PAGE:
I'm still struggling to find a method that improves contact rates in the refusal conversion process for the experiment with call scheduling. As a reminder, the experimental method improves contact rates for calls prior to a refusal, but then contact rates for calls after a first refusal have lower contact rates than calls to those cases in the control group. Ouch.
I already tried calling households at times other than the time at which the first refusal was taken. The hypothesis was that people were screening us out and that calling at a different time might lead to someone else in the household picking up the phone. But that didn't work.
In looking at the data, searching for a reason that this is happening, I noticed that the control group seemed to be "exploring" better than the experimental group. The figures below demonstrate this. The upper figure shows calls prior to a refusal. It shows the average number of windows that have been called by call number for calls prior to a refusal. The green line is the experimental method. It looks like it moves ahead of the control group early on (where most of the calls are).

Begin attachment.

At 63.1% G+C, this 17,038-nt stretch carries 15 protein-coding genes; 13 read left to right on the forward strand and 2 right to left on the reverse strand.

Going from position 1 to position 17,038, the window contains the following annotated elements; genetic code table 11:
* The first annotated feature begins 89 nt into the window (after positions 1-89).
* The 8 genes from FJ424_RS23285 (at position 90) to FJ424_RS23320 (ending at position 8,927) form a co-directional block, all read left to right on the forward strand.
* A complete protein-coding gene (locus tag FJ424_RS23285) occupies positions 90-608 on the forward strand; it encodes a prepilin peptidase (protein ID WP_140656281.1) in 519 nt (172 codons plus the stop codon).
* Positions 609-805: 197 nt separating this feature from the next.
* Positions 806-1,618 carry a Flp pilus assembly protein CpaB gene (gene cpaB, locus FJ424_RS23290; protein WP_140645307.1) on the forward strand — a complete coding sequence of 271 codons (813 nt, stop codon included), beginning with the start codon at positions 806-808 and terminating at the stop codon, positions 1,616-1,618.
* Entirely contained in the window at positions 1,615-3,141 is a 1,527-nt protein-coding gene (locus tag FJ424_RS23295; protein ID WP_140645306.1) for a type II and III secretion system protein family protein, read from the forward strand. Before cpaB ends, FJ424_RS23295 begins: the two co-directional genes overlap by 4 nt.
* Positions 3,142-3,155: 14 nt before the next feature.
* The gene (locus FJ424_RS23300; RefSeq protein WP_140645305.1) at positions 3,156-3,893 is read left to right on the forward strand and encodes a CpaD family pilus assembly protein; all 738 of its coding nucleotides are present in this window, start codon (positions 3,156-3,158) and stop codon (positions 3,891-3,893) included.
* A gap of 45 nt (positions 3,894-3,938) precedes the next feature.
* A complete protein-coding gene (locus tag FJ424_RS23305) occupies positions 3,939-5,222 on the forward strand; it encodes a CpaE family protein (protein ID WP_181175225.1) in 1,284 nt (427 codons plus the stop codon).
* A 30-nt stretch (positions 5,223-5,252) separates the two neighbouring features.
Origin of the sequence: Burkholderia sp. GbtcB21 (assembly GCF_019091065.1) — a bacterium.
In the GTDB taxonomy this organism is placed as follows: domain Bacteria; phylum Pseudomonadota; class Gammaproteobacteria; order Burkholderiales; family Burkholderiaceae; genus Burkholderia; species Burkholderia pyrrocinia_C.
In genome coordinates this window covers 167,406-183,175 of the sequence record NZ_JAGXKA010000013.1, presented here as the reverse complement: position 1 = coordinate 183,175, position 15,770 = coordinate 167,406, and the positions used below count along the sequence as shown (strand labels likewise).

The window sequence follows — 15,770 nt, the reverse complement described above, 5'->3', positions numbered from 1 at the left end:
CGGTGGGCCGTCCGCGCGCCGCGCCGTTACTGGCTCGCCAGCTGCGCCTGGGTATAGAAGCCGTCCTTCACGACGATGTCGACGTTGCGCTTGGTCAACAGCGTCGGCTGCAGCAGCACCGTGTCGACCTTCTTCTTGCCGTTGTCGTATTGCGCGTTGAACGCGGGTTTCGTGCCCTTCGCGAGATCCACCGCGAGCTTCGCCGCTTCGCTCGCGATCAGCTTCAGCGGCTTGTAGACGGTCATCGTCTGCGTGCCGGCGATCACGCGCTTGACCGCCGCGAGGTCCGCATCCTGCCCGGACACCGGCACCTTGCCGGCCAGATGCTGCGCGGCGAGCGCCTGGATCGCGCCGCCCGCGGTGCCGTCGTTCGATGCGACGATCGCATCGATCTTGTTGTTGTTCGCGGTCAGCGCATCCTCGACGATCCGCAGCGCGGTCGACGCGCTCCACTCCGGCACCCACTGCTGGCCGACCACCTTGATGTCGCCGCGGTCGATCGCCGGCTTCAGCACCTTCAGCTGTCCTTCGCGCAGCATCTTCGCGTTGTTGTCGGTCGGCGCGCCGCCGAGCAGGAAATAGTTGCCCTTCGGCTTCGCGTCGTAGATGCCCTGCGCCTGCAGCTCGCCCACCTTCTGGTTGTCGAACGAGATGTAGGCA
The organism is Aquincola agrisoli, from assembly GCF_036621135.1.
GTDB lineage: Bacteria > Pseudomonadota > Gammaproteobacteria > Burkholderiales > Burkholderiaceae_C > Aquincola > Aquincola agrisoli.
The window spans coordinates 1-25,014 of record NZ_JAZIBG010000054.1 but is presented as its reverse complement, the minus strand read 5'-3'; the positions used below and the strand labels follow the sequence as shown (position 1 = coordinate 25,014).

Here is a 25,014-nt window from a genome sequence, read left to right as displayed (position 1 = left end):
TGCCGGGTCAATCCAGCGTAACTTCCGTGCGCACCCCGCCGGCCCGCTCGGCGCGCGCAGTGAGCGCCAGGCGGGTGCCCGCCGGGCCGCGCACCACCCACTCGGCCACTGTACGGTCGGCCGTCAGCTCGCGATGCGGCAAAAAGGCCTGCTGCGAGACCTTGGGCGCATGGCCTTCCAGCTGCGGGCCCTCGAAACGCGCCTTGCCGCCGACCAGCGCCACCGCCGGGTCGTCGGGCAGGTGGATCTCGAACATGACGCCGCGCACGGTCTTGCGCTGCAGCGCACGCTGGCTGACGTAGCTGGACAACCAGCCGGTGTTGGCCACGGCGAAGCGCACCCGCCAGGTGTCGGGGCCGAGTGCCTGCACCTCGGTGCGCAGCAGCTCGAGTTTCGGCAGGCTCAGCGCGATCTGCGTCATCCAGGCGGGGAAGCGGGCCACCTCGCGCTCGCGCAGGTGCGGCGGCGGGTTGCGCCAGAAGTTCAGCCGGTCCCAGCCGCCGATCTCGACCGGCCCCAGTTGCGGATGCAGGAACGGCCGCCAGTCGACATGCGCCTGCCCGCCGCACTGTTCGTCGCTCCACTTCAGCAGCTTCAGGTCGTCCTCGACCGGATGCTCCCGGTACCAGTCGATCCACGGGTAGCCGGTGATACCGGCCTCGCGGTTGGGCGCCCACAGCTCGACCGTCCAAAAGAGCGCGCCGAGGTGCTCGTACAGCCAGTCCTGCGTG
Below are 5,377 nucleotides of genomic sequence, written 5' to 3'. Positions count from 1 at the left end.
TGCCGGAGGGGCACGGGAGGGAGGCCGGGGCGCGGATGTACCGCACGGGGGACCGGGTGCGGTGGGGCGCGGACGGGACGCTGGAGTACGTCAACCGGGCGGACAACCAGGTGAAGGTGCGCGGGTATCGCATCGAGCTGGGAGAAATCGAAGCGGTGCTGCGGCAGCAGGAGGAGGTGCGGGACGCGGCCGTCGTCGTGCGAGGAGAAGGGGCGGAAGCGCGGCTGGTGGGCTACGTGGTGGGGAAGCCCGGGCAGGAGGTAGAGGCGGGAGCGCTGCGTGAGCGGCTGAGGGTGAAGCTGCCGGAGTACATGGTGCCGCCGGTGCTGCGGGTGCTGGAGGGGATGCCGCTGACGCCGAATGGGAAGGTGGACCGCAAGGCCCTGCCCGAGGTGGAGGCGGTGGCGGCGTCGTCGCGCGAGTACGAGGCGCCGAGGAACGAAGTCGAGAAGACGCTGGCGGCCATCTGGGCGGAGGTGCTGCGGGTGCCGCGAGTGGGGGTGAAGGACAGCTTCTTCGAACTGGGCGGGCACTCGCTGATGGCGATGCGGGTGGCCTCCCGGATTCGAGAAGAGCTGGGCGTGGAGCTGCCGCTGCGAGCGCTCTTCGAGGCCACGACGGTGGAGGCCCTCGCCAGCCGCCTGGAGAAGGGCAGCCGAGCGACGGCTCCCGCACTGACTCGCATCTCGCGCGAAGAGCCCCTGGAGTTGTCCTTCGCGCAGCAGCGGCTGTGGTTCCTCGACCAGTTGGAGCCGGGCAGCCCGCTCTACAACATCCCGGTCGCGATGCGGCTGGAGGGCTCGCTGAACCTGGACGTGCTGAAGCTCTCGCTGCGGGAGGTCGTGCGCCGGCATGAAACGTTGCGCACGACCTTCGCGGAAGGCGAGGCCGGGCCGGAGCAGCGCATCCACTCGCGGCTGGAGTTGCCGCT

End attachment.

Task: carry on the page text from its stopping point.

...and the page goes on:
A central problem in reinforcement learning is the tension between exploration and exploitation. Exploration strategies try more of the available actions to learn what the reward might be for actions which have been little tried. Exploitation strategies pick the strategy that has the greatest reward among those actions for which the reward is known. It might be that in the process of refusal conversions, we don't really know very much (i.e. the model predictions are very imprecise) and we should explore more of the available actions. I've made a change to the algorithm to see if it can increase exploration in the experimental method.